The Economics of Happiness
25 Corporate Crime Reporter 2, January 4, 2011

Imagine a happy society.

With a high standard of living.

Large spacious houses.

No such thing as unemployment.

No hunger.

A remarkable new documentary -- The Economics of Happiness -- opens with a focus on such a society.

In Ladakh -- or Little Tibet.

Before the invasion.

In the mid-1970s, Ladakh was suddenly thrown open to the outside world.

Cheap subsidized food, trucked in on subsidized roads by vehicles running on subsidized fuel, undermined Ladakh’s local economy.

At the same time, the Ladakhis were bombarded with advertising and media images that romanticized western-style consumerism and made their own culture seem pitiful by comparison.

"As the area was increasingly exposed to the consumer culture, I saw how people started to think of themselves as backward, primitive, and poor," says Helena Norberg-Hodge, who lived with the Ladakhis for 35 years and directed the documentary. "In the early years I went to this beautiful village, and just out of curiosity I asked a young man from the village to show me the poorest house. He thought for a bit and then he said -- 'We don’t have any poor houses here.' The same young man I heard ten years later saying to a tourist -- 'Oh, if you could only help us Ladakhis, we’re so poor.'”

"The changes in Ladakh were so clear-cut, and I saw with my own eyes cause and effect."

"One minute you’ve got vital people and a really sustainable culture. The next minute you’ve got pollution, both of air and water, you’ve got unemployment, a widening gap between rich and poor."

"And perhaps most shockingly of all, in a people who had been so spiritually grounded, divisiveness and depression."

Norberg-Hodge says that "these changes weren’t the result of innate human greed or some sort of evolutionary force -- they happened far too suddenly for that."

"They were clearly the direct result of exposure to outside economic pressures. And I witnessed how these pressures created intense competition, breaking down community and the connection to nature that had been the cornerstone of Ladakhi culture for centuries."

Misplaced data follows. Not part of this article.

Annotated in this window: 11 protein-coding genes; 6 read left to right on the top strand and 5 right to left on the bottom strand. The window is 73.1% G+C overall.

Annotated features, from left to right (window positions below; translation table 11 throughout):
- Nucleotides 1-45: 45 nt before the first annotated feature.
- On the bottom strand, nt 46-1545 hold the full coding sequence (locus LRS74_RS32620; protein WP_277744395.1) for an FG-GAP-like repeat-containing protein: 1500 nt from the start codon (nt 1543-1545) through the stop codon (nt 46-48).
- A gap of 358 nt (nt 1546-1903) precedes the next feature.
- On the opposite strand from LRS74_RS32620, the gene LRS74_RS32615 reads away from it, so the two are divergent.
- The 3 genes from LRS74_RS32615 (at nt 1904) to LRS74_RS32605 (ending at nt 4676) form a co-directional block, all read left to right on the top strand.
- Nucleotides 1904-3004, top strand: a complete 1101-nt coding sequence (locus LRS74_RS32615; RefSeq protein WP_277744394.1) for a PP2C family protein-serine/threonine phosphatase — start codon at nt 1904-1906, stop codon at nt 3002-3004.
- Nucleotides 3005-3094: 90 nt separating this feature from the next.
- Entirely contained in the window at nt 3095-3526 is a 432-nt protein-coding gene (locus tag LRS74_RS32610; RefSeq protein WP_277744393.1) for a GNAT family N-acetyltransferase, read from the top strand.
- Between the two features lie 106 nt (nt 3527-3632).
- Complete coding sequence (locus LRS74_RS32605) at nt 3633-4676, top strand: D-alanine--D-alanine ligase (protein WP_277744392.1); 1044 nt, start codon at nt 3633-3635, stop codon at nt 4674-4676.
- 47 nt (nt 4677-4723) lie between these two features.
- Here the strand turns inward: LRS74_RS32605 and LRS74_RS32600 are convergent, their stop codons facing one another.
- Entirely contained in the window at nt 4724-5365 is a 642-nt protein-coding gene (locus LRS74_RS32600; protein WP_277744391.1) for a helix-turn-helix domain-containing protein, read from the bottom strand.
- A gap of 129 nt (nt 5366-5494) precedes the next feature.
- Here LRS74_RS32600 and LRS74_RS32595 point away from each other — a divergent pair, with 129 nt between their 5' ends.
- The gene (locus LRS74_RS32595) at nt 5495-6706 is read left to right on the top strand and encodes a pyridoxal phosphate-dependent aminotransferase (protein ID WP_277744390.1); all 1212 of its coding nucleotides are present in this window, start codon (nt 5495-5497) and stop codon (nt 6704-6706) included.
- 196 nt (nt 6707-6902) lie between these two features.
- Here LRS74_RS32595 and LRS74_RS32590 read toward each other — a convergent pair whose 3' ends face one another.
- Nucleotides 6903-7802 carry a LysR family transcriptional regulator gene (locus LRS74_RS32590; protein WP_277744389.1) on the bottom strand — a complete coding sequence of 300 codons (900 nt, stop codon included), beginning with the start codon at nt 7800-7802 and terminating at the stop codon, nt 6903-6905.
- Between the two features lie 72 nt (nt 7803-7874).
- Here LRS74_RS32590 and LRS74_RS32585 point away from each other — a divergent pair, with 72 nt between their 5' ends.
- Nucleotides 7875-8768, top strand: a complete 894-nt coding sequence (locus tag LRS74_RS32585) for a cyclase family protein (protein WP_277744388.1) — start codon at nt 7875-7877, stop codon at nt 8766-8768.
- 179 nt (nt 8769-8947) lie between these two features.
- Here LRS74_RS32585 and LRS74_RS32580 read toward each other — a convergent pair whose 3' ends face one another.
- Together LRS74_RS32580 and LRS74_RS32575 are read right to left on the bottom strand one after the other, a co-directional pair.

This was Ladakh’s introduction to globalization.

The movie is an attack on big corporations, globalization, and debt.

At its heart, it exposes what it calls "eight inconvenient truths" about the global economy.

One: Globalization makes us unhappy.

Two: Globalization breeds insecurity.

Three: Globalization wastes natural resources.

Four: Globalization accelerates climate change.

Five: Globalization destroys livelihoods.

Six: Globalization increases conflicts.

Seven: Globalization is built on hand outs to big business.

Eight: Globalization is built on false accounting.

The movie makers had it right to start with happiness.

In the movie, Bill McKibben puts it this way:

"Every year since the end of World War II one of the big polling firms has asked Americans, “Are you happy with your life?” The number of Americans who say, “Yes, I’m very happy with my life”-- the percentage -- peaks in 1956, and goes slowly but steadily downhill ever since. That’s interesting because in that same fifty years we have gotten immeasurably richer. We have three times as much stuff. Somehow it hasn’t worked, because that same affluence tends to undermine community."

Get a copy of this DVD.

Then get the kids.

Pull them away from their smart phones.

And video games.

Sit them down in front of the big flat screen television.

And show them this movie.

At least plant the seed.


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